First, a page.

-By Tom Skoglind
January 2002
 
The fighting arts of the Philippine islands are widely recognized and respected for their effective stick and blade fighting systems. Perhaps lesser known, but no less formidable, the Filipino combat arts offer many different complete and equally effective empty hand systems ranging from kicking and boxing to grappling. One such system is Inayan Kadena de Mano. The empty hand aspect of an effective knife fighting system, Kadena de Mano practitioners are noted for their speed and ability to flow from technique to technique.
 
OverviewTomS copy
Literally translated as “chain of the hand” Kadena de Mano is the family art of the late Grandmaster Max Sarmiento. After coming to the United States and settling in the agricultural community of Stockton, California, the college educated Sarmiento became a prominent member of the large Filipino community. At this time, practitioners of Eskrima and Arnis closely guarded their art from outsiders and trained only in private, often under the cover of night.
 
It was Sarmiento who approached another local eskrimador, Angel Cabales with a proposition that would profoundly impact martial arts in America. Together they opened the doors of the first school to publicly teach the Filipino martial arts to those seeking the knowledge. The rest, as they say, is history.
 
Before these secrets were widely taught to the public, however, one man benefited from private instruction with these great teachers. Gaining introduction to Sarmiento through a family friend, Mangisursuro Mike Inay trained with these Grandmasters in their homes and backyards. Eventually founding his own system comprised of many complete styles, Grandmaster Inay dedicated his life to the propagation of Eskrima. He honed and refined the Kadena de Mano style into a well structured, highly sought after art that would be passed along to martial artists and law enforcement personnel around the globe.
 
Concept Forms Content
While encompassing an infinite array of techniques, the power of Inayan Kadena de Mano lies in the theory behind those techniques. The simple, yet effective concepts, which are the base of Inayan Kadena de Mano today, have proven themselves time and again under the rigors of actual confrontation.
 
The basic core curriculum of Kadena de Mano, as taught by the Guros of Inayan Systems International (ISI), consists of twenty-one individual drills and thirty-six basic counters, which embody the principles and philosophy of the style. These basics form the foundation and provide building blocks, which can be used by the student to construct a simple solid defense or an elaborate structure. Beyond the basics are countless combinations, variations and permutations, which eventually lead to that elusive realm of free-flowing spontaneous technique.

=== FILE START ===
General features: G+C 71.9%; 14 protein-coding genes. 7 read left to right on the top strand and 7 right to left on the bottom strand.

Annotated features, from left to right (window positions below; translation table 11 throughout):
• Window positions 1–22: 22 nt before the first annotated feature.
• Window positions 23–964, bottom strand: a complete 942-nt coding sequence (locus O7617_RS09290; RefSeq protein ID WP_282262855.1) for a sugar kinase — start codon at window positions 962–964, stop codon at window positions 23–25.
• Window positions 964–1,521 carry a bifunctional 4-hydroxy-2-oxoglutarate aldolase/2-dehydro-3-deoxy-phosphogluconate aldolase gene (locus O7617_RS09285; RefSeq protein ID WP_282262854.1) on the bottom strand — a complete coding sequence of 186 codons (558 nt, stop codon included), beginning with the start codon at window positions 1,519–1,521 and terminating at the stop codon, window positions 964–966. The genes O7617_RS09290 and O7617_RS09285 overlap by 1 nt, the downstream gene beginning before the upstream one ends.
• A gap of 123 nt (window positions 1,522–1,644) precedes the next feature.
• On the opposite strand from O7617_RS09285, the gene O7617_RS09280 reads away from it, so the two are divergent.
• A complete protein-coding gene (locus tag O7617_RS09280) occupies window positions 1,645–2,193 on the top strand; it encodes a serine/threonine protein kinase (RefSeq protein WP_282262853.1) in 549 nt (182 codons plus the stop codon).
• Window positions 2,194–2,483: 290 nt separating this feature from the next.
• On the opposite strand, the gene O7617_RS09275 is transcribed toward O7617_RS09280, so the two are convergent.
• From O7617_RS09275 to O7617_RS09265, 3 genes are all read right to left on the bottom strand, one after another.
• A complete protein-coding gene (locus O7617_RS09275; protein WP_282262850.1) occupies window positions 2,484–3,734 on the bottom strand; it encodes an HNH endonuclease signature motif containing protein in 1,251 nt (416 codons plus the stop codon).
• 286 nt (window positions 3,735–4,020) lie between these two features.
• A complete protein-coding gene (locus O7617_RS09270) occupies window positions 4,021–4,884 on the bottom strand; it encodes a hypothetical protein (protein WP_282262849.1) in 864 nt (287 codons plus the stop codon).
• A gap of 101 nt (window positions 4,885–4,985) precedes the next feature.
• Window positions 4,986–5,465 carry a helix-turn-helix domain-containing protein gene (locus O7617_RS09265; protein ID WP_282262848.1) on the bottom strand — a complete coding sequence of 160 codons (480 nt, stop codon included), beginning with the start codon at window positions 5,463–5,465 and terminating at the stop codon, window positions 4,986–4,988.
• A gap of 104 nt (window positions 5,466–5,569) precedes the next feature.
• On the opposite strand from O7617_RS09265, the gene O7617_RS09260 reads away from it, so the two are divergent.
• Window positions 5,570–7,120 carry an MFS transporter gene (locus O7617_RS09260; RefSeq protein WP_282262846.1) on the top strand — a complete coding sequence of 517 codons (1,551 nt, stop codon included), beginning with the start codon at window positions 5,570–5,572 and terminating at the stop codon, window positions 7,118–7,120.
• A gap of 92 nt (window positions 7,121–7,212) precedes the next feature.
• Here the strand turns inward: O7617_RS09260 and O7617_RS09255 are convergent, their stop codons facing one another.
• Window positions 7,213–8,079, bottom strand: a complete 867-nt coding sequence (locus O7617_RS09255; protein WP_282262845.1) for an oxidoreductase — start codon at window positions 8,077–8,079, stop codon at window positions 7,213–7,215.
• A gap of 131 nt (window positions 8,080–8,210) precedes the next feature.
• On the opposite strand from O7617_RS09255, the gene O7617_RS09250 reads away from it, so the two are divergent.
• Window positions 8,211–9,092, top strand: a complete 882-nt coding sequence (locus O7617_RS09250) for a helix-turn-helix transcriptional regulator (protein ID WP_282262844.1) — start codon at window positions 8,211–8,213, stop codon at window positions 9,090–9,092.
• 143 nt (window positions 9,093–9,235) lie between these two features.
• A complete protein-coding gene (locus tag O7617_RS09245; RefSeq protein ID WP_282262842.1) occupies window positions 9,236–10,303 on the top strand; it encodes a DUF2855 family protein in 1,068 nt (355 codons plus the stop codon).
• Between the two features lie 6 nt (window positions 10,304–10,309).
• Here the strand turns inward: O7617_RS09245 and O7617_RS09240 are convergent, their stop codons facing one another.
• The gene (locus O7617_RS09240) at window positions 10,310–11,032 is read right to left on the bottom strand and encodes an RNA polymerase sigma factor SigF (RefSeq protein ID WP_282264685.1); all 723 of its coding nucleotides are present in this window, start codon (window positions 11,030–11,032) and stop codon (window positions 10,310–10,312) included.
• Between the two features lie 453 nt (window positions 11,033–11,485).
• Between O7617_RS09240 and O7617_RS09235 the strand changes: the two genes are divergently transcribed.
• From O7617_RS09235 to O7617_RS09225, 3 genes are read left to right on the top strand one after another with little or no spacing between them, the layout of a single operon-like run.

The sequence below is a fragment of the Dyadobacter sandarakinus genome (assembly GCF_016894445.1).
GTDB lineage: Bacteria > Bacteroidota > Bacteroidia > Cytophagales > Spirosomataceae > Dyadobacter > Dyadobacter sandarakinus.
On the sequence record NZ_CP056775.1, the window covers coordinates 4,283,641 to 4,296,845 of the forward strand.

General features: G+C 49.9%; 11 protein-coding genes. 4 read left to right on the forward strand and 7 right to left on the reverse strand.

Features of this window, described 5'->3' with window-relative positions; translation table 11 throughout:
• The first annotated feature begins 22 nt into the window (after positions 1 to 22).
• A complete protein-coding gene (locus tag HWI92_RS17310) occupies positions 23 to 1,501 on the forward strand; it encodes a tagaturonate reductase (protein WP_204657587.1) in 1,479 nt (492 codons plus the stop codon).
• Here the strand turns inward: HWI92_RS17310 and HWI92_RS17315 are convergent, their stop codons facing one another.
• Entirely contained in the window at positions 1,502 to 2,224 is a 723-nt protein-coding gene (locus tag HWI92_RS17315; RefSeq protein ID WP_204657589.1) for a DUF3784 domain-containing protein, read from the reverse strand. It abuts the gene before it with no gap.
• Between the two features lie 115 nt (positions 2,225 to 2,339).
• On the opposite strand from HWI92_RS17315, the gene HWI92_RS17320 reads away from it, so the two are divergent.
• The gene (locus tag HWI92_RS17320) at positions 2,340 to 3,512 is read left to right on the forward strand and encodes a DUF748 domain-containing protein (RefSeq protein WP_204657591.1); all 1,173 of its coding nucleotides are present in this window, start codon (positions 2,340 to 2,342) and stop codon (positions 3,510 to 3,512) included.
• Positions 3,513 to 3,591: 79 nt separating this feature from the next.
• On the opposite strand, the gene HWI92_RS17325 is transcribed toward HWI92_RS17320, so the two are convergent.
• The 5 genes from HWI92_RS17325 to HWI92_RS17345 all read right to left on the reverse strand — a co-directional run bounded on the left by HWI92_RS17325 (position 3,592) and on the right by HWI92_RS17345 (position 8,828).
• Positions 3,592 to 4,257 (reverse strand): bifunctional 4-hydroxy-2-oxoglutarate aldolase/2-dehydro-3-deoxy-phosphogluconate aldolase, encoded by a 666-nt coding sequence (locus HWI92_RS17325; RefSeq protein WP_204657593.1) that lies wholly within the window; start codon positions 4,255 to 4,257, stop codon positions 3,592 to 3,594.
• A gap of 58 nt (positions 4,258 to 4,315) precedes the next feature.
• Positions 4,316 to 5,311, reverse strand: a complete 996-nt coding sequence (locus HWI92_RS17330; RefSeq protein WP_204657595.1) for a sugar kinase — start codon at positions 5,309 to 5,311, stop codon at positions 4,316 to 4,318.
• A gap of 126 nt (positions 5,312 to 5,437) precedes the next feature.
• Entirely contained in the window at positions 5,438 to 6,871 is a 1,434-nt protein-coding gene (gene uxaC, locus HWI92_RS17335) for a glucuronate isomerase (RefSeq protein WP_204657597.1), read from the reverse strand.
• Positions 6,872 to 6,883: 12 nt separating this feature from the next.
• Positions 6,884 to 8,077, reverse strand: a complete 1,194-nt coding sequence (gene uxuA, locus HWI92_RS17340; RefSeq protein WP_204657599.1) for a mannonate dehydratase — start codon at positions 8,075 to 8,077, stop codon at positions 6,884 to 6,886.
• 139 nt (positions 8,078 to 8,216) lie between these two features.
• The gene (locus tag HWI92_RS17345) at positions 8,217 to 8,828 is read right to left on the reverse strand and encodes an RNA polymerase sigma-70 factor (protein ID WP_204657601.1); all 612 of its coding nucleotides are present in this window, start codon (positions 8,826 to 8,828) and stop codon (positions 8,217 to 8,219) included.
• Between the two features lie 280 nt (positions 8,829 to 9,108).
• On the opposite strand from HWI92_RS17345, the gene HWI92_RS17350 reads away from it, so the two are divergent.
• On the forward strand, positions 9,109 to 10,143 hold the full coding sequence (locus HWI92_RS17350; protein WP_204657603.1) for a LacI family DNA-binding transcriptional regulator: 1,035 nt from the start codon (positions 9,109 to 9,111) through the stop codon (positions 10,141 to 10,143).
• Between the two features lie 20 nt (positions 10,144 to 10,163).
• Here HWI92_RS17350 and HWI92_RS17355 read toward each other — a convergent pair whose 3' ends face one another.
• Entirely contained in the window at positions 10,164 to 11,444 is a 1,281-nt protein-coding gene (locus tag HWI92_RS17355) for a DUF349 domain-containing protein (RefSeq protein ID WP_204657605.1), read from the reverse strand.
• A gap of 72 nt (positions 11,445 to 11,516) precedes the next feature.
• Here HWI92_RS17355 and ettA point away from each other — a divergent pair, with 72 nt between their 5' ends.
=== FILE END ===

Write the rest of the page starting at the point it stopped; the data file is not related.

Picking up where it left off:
Though some of the most basic concepts will be addressed, bear in mind that this is by no means a complete or definitive list. Compiling such a list would be a daunting task, to say the least, and would fill several volumes. The focus here is on empty hand technique, but Inayan Kadena de Mano is a blade art above all else. Every concept applies to, and in most cases comes directly from, the knife. The same can be said for the basic drill structure. If there is an empty-handed drill or technique, there is also a blade-oriented translation. In some cases, specific mechanics may need to be adjusted from one application to the other, but the underlying concept will always be the same.
 
De-fang the Snake
This is one of the most basic concepts of Inayan Kadena de Mano. It follows the theory that without its fangs to use as weapons, an otherwise deadly snake is rendered virtually harmless. Similarly, an assailant without his arms or legs to use as weapons poses little threat. When attacked, rather than block the attack and counter to the body or head, an Eskrimador may choose to directly attack the incoming limb. To make this both safe and effective, a combination of timing, sensitivity and precision is crucial. By eliminating the traditional block/counter mindset and “feeling” what the opponent’s energy is doing, any weapon an opponent attacks with provides the defender with new targets for an immediate counter attack. This drastically disrupts the opponents rhythm, and can help create even more openings in a stunned opponent. With all such techniques, continued follow-up techniques may be employed until the threat has been successfully neutralized.
 
Economy of Motion